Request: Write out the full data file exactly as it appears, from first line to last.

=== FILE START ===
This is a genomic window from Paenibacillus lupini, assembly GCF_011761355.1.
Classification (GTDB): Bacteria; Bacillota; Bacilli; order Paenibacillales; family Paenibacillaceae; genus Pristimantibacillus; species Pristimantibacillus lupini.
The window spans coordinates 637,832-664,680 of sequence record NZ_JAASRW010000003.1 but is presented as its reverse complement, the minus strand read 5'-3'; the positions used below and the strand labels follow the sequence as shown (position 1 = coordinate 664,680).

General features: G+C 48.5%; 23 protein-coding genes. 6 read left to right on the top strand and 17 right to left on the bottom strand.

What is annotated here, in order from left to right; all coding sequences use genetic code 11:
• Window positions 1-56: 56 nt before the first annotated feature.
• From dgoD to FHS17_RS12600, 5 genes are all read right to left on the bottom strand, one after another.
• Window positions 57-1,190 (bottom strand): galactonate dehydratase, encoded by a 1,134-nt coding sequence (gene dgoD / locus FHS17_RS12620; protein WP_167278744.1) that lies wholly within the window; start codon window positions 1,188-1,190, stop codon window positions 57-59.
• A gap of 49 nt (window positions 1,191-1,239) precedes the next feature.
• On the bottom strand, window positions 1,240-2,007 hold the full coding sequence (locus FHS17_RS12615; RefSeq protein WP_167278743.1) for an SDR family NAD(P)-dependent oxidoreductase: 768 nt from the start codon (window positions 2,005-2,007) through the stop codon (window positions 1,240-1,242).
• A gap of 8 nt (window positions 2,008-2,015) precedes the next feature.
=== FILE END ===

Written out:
This is a genomic window from Paenibacillus lupini, assembly GCF_011761355.1.
Classification (GTDB): Bacteria; Bacillota; Bacilli; order Paenibacillales; family Paenibacillaceae; genus Pristimantibacillus; species Pristimantibacillus lupini.
The window spans coordinates 637,832-664,680 of sequence record NZ_JAASRW010000003.1 but is presented as its reverse complement, the minus strand read 5'-3'; the positions used below and the strand labels follow the sequence as shown (position 1 = coordinate 664,680).

General features: G+C 48.5%; 23 protein-coding genes. 6 read left to right on the top strand and 17 right to left on the bottom strand.

What is annotated here, in order from left to right; all coding sequences use genetic code 11:
• Window positions 1-56: 56 nt before the first annotated feature.
• From dgoD to FHS17_RS12600, 5 genes are all read right to left on the bottom strand, one after another.
• Window positions 57-1,190 (bottom strand): galactonate dehydratase, encoded by a 1,134-nt coding sequence (gene dgoD / locus FHS17_RS12620; protein WP_167278744.1) that lies wholly within the window; start codon window positions 1,188-1,190, stop codon window positions 57-59.
• A gap of 49 nt (window positions 1,191-1,239) precedes the next feature.
• On the bottom strand, window positions 1,240-2,007 hold the full coding sequence (locus FHS17_RS12615; RefSeq protein WP_167278743.1) for an SDR family NAD(P)-dependent oxidoreductase: 768 nt from the start codon (window positions 2,005-2,007) through the stop codon (window positions 1,240-1,242).
• A gap of 8 nt (window positions 2,008-2,015) precedes the next feature.